(3)'Foreign Exchange' Is defined in clause [d] of section 2 as under: 'foreign exchange' means foreign currency and included all deposits, credits and balance payable in any foreign currency, and any drafts, travellers cheque, letter of credit and bills of exchange, expressed or brown in Indian currency but payable in any foreign currency'. At our instance inquiry on certain points were made by the Reserve Bank from the branches of the Netherlands trading Society now called Algemene Bank Netherlands, at Alkhobar and Bombay and the replies which have been received have been filled along with the affinity of the superintendent of the enforcement Directorate. The cheque was brown on the Alkhobar branch of the Bank, evidently because the American oil Co. had an account it branch. Is the cheque had been presented at this branch, the amount would have been paid in Saudi Arabian Riyals as Indian rupees are not legal tender money in Saudi Arabian, Dole Saudi Arabian Riyals so obtained could thereafter hath been exchanged for Indian rupees. The information now made available also shows that under an agreement between the Bank and the oil Co. cheque marked 'through Netherlands trading Society Bombay', is presented at the Bombay branch of the Bank are paid by that branch without reference to its Alkhobar office. The petitioner could therefore have presented the cheque for ancient Act the Netherlands trading Society Bombay and received from it the amount payable on the cheque. Although therefore the cheque was expressed and brown in favor of Indian currency it could have been paid board in Indian currency is 8 was presented for payment in Bombay as in foreign currency [Saudi Arabian Riyals] is it had been presented at Alkhobar.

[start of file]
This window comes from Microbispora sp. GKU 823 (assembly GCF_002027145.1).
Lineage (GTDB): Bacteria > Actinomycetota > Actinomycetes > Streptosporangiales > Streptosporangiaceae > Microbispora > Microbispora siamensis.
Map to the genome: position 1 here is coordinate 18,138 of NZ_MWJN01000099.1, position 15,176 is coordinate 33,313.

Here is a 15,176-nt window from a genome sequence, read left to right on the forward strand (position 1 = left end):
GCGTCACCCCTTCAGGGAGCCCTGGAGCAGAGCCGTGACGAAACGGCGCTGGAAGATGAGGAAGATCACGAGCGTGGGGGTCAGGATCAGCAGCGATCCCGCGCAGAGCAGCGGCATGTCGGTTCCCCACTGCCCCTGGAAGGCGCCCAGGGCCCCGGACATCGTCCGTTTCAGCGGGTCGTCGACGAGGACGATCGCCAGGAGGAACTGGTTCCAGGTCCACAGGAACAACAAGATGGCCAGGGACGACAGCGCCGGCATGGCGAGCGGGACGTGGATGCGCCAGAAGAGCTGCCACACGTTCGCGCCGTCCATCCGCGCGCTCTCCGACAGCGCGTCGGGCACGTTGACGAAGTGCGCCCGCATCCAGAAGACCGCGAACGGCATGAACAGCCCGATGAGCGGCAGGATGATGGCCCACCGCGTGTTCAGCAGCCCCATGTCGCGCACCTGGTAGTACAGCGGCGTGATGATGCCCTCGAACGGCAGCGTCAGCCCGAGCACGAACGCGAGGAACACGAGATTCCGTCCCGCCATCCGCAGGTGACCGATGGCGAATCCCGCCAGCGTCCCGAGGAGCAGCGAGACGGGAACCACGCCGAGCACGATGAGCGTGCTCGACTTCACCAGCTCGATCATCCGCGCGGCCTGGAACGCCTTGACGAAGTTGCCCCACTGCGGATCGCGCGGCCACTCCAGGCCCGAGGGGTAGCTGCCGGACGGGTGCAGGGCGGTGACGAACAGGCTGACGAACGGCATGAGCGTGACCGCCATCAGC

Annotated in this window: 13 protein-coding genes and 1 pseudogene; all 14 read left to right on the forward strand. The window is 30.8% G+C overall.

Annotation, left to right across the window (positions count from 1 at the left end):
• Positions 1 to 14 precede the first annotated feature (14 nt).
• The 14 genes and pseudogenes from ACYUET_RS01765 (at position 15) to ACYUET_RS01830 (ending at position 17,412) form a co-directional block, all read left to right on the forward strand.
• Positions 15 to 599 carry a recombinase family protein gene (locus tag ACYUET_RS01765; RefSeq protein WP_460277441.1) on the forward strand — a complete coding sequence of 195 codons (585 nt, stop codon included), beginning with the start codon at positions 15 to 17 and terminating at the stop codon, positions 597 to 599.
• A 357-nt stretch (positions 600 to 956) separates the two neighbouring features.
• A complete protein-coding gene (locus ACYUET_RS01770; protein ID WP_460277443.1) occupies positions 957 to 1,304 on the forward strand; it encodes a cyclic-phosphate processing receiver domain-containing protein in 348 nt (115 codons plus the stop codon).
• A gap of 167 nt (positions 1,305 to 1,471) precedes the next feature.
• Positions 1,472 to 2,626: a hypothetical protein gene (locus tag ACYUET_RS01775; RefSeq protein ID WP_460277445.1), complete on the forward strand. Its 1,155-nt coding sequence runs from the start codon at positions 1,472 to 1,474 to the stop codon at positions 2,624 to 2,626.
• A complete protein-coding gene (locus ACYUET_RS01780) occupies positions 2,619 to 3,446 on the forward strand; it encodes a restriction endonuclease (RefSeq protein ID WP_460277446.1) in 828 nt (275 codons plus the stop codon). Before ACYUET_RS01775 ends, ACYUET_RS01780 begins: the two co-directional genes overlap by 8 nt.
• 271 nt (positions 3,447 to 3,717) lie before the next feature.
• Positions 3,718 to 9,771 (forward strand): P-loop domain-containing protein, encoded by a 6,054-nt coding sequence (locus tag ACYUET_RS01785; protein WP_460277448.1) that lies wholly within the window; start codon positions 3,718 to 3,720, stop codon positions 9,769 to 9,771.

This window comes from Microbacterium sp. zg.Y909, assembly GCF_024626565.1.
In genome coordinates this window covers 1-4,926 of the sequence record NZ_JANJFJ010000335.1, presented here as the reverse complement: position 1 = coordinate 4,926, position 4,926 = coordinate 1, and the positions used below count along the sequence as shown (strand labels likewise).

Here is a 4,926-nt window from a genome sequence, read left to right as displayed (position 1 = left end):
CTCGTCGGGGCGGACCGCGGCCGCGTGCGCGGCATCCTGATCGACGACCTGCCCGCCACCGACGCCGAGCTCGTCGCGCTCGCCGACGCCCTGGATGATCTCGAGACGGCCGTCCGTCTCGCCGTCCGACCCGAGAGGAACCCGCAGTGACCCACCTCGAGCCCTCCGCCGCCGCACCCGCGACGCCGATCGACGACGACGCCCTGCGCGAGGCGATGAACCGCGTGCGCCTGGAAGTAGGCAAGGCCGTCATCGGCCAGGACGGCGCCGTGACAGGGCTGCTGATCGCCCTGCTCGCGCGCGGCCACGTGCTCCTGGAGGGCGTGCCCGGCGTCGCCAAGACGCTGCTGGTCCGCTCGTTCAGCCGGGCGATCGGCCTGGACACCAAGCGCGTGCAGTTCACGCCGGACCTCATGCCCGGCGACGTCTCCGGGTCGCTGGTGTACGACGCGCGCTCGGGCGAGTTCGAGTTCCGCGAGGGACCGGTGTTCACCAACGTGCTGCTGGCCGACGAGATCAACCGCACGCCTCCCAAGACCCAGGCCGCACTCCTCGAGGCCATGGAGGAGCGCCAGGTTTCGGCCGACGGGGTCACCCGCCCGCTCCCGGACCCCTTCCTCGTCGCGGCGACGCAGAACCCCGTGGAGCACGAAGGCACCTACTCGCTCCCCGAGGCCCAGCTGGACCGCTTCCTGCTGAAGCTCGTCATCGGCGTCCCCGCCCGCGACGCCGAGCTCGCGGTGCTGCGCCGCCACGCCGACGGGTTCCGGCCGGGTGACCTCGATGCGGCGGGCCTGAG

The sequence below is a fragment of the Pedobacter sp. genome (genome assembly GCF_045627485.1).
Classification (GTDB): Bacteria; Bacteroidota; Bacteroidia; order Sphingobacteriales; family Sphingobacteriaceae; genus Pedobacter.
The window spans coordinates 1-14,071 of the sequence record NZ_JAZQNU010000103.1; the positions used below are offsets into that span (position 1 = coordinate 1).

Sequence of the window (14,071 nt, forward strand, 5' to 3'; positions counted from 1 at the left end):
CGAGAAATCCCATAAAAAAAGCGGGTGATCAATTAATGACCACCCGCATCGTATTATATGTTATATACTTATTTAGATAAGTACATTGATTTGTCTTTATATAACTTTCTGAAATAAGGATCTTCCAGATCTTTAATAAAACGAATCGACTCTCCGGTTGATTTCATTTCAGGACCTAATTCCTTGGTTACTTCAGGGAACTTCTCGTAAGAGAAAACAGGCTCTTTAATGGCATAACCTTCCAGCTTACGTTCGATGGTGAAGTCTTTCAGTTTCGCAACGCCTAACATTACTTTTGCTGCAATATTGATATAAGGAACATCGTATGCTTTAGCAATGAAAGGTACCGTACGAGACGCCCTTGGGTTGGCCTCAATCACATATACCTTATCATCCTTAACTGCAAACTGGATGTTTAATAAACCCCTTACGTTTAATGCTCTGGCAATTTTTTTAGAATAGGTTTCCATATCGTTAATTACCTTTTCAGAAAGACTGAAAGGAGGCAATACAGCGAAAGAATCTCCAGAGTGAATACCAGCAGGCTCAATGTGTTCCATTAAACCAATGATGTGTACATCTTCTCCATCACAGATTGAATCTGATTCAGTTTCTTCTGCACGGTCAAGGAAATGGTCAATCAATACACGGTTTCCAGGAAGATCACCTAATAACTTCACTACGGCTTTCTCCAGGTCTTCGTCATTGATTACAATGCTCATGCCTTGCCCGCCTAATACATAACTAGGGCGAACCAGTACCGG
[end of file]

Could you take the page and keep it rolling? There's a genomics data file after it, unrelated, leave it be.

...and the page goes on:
(4) The learned additional government pleaders has urged that the word 'payable' necessarily implies that it must be payable according to law. He has power conceded that the arrangement arrived at between the American oil Co. Act the two branches of the Netherlands trading Society was a lawful arrangement. Consequently the cheque would lawfully have been paid in India.